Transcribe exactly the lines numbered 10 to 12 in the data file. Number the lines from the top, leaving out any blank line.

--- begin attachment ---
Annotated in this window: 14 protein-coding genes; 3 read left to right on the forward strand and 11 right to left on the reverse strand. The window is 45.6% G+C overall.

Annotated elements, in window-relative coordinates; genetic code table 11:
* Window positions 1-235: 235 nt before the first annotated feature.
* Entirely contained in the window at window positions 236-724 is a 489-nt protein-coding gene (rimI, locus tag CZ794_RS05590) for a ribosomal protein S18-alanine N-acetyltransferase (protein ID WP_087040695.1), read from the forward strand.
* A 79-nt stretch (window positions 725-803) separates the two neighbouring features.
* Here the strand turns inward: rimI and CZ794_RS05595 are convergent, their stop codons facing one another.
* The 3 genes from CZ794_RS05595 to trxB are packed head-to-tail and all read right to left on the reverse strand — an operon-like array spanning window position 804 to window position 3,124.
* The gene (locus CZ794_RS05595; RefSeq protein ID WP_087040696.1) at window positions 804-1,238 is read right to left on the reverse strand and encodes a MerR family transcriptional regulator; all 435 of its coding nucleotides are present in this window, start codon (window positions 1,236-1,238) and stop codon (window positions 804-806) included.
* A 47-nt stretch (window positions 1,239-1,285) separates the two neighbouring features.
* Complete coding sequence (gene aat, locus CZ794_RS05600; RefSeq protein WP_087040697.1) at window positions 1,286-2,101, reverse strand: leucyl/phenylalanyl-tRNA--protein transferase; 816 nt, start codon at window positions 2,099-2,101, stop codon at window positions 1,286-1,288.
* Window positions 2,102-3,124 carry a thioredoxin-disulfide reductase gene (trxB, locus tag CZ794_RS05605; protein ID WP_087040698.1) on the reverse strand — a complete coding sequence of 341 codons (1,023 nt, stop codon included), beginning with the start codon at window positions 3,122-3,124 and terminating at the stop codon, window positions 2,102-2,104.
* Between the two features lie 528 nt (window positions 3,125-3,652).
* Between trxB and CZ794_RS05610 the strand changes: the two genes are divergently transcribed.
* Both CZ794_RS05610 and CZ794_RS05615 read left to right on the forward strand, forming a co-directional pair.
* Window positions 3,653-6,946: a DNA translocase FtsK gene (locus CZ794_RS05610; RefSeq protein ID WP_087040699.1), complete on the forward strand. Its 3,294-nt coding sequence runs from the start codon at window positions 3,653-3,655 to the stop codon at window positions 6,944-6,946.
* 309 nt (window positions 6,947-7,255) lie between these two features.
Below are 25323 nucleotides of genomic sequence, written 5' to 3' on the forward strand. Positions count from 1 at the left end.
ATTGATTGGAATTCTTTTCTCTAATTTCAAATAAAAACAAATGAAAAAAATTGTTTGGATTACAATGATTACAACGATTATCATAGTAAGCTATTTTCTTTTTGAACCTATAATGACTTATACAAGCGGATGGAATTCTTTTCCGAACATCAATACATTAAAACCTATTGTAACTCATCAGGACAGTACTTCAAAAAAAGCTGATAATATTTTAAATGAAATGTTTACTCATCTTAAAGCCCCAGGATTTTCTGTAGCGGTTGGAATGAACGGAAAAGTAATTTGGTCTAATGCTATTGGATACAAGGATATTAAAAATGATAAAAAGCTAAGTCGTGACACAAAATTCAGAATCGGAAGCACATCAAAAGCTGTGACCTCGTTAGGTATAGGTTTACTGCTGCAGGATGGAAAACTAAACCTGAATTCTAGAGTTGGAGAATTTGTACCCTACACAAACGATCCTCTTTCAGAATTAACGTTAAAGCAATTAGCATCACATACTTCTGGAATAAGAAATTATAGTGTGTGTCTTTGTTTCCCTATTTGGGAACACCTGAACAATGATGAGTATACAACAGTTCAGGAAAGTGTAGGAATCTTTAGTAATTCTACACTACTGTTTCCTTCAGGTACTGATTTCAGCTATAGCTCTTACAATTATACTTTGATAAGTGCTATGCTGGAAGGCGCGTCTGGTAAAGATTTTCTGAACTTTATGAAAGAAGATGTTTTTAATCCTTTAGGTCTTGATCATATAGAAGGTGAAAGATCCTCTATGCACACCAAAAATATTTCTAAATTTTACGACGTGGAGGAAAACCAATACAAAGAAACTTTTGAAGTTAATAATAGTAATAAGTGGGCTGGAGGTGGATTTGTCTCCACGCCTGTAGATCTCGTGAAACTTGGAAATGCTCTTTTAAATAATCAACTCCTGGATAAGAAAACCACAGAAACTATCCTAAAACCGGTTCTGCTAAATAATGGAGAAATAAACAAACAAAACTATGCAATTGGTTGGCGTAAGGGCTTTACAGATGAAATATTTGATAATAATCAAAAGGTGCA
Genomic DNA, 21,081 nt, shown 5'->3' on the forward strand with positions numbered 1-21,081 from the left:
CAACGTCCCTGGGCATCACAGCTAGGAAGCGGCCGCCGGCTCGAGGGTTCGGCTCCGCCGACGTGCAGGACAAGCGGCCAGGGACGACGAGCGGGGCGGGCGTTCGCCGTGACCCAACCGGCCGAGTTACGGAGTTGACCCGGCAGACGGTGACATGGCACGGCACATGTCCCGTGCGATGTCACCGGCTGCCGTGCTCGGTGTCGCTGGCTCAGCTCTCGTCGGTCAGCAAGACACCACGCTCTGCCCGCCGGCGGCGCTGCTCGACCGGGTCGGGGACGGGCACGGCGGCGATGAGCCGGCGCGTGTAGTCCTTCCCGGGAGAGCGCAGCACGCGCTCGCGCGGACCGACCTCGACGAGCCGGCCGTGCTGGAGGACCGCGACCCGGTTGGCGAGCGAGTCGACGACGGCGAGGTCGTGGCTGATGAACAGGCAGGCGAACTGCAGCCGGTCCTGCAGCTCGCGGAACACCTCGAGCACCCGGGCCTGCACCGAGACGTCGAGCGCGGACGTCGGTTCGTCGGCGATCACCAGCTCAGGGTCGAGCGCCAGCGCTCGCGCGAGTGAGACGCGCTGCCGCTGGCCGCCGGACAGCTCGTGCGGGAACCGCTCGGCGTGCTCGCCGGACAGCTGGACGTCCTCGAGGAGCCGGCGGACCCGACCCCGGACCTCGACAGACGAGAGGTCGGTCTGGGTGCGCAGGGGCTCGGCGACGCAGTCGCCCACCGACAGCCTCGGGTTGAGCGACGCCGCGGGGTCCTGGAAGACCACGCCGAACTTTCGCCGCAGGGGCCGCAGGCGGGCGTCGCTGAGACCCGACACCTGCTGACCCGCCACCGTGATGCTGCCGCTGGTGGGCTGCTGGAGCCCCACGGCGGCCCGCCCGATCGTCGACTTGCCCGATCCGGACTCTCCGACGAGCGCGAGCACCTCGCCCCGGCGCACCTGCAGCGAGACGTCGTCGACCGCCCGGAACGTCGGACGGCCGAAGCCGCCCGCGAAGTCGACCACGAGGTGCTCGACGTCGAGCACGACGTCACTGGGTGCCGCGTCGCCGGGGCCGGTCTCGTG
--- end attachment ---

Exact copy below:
* Complete coding sequence (gene aat, locus CZ794_RS05600; RefSeq protein WP_087040697.1) at window positions 1,286-2,101, reverse strand: leucyl/phenylalanyl-tRNA--protein transferase; 816 nt, start codon at window positions 2,099-2,101, stop codon at window positions 1,286-1,288.
* Window positions 2,102-3,124 carry a thioredoxin-disulfide reductase gene (trxB, locus tag CZ794_RS05605; protein ID WP_087040698.1) on the reverse strand — a complete coding sequence of 341 codons (1,023 nt, stop codon included), beginning with the start codon at window positions 3,122-3,124 and terminating at the stop codon, window positions 2,102-2,104.
* Between the two features lie 528 nt (window positions 3,125-3,652).